On June 18, 2010, live crayfish ordered from an online seafood company were boiled in preparation for a Spokane party.
The next day, at the event, the crayfish were served warm in the same cooler that had contained the live crayfish. As the Centers for Disease Control and Prevention recounts in its weekly Morbidity and Mortality Report, the chef later told health investigators that the cooler had not been cleaned before being used as a serving platter.
The leftovers were refrigerated overnight and served cold on the evening of July 20.
Four days later, on June 24, 2010, the Spokane Regional Health District (SRHD) was notified of two people in a local hospital in intensive care with severe dehydration whose stool specimens yielded Vibrio mimicus.
Investigators from the Centers for Disease Control and Prevention, asked to assist with the environmental and epidemiologic investigation, learned that both patients had eaten crayfish on June 20, 2010.
Questionnaires were administered to 21 of 22 persons who had attended either the party on June 19 or ate the meal of leftovers on June 20.
Of eight persons who consumed leftover crayfish, four became ill with actute, watery diarrhea. No other food items or environmental exposures were associated with illness.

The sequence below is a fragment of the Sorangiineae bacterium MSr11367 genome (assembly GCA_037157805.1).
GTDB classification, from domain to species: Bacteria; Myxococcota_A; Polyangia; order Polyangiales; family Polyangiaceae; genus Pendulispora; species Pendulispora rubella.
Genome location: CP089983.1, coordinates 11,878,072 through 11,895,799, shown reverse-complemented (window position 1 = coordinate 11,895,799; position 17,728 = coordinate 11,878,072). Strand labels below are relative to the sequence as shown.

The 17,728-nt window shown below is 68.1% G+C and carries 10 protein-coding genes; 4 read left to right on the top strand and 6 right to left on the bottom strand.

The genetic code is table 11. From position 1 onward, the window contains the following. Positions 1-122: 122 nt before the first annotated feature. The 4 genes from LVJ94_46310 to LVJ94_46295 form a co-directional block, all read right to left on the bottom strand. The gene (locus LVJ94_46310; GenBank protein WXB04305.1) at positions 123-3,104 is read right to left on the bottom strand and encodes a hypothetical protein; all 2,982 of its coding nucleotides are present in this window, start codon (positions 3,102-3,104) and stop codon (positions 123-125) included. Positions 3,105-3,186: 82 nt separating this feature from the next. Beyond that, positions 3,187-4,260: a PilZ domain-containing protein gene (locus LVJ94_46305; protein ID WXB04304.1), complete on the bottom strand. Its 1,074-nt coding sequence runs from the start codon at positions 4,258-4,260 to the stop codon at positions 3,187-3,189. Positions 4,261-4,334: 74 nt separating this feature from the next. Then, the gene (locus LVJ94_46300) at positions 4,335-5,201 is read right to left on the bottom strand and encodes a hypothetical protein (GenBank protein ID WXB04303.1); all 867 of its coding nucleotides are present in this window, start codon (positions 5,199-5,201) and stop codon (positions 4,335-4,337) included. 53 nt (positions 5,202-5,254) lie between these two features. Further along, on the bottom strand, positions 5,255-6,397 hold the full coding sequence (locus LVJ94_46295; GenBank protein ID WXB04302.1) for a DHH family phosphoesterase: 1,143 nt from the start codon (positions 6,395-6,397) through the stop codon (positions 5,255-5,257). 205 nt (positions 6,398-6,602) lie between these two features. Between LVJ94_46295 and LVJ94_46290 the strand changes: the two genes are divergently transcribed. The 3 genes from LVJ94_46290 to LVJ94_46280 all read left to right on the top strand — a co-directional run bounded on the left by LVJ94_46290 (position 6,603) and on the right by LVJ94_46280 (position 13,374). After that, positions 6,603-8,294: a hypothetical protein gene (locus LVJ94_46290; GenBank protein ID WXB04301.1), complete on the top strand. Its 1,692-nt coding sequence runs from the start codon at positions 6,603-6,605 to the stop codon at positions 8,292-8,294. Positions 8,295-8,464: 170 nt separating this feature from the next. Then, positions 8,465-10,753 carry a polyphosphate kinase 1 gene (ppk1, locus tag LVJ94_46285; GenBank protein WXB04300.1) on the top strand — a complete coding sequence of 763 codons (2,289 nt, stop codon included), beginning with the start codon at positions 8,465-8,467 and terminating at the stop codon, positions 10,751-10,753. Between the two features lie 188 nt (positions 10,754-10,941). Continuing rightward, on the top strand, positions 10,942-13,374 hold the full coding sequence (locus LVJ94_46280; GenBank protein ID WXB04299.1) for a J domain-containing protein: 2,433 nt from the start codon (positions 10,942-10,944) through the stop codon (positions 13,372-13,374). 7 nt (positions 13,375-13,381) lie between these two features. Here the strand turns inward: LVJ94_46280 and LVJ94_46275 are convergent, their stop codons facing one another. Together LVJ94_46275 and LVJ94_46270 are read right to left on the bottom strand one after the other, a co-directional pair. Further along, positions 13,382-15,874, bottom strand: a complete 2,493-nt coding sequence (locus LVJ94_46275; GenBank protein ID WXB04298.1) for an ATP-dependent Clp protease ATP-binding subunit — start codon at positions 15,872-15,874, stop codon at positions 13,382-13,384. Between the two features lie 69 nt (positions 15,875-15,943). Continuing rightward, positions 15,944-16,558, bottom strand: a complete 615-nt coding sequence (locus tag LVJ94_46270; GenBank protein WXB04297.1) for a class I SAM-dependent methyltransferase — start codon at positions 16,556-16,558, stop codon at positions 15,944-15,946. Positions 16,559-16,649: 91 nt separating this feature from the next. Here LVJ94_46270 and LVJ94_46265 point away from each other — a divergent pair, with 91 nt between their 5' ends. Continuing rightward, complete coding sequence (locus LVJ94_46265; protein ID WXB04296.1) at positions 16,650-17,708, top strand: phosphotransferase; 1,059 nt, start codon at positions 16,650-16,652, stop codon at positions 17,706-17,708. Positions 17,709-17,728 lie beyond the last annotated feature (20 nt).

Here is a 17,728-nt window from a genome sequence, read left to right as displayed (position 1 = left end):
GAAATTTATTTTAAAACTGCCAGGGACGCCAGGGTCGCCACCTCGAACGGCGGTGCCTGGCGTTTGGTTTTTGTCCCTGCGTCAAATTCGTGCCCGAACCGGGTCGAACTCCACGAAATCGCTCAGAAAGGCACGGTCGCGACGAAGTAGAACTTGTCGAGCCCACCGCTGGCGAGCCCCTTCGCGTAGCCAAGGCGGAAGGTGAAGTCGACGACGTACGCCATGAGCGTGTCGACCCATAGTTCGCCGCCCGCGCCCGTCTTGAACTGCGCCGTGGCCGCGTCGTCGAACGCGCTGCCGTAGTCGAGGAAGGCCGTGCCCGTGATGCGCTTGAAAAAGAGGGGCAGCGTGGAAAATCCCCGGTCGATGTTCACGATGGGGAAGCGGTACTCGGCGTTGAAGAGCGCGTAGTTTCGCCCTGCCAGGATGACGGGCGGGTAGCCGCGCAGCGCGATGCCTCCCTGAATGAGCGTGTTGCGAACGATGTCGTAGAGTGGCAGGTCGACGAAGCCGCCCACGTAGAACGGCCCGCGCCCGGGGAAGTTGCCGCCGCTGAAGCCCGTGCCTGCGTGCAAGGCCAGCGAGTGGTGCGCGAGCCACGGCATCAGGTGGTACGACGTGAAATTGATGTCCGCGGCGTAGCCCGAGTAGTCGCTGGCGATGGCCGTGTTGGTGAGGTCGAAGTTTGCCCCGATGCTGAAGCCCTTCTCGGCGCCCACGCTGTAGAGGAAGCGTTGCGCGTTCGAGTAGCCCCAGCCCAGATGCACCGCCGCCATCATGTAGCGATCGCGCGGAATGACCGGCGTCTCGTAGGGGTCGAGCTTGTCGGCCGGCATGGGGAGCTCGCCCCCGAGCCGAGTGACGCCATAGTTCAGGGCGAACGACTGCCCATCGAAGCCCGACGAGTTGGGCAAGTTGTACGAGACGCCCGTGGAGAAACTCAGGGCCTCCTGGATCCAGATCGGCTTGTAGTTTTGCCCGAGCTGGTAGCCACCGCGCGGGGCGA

Vibrio mimicus was isolated from cultures of stool specimens in three ill persons who submitted specimens. The two people who were hospitalized in an intensive-care unit suffered severe dehydration, metabolic acidosis, and acute renal failure, but recovered fully. The other two persons had mild, self-limited diarrheal illness.
Frozen leftover crayfish samples submitted to the Food and Drug Administration (FDA) on July 21 for testing did not yield Vibrio mimicus by culture.
V. mimicus has been recognized as a cause of gastroenteritis transmitted by raw oysters, fish, turtle eggs, prawns, squid, and crayfish. V. mimicus, when carrying genes that encode cholera toxin, can cause severe watery diarrhea.
Consumers and physicians should be aware that improperly handled marine and aquatic animal products can be a source of V. mimicus infections. Consumers should avoid cross-contamination of cooked seafood and other foods with raw seafood and juices from raw seafood and should follow FDA recommendations for selecting seafood and preparing it safely (3).